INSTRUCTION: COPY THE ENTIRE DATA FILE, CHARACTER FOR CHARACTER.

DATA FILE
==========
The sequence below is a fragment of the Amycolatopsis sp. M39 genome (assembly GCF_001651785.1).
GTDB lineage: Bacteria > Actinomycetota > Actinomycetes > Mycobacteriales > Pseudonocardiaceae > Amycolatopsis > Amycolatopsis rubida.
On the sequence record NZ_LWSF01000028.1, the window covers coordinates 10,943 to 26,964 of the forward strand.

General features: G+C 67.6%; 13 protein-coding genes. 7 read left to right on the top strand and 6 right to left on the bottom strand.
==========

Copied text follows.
The sequence below is a fragment of the Amycolatopsis sp. M39 genome (assembly GCF_001651785.1).
GTDB lineage: Bacteria > Actinomycetota > Actinomycetes > Mycobacteriales > Pseudonocardiaceae > Amycolatopsis > Amycolatopsis rubida.
On the sequence record NZ_LWSF01000028.1, the window covers coordinates 10,943 to 26,964 of the forward strand.

General features: G+C 67.6%; 13 protein-coding genes. 7 read left to right on the top strand and 6 right to left on the bottom strand.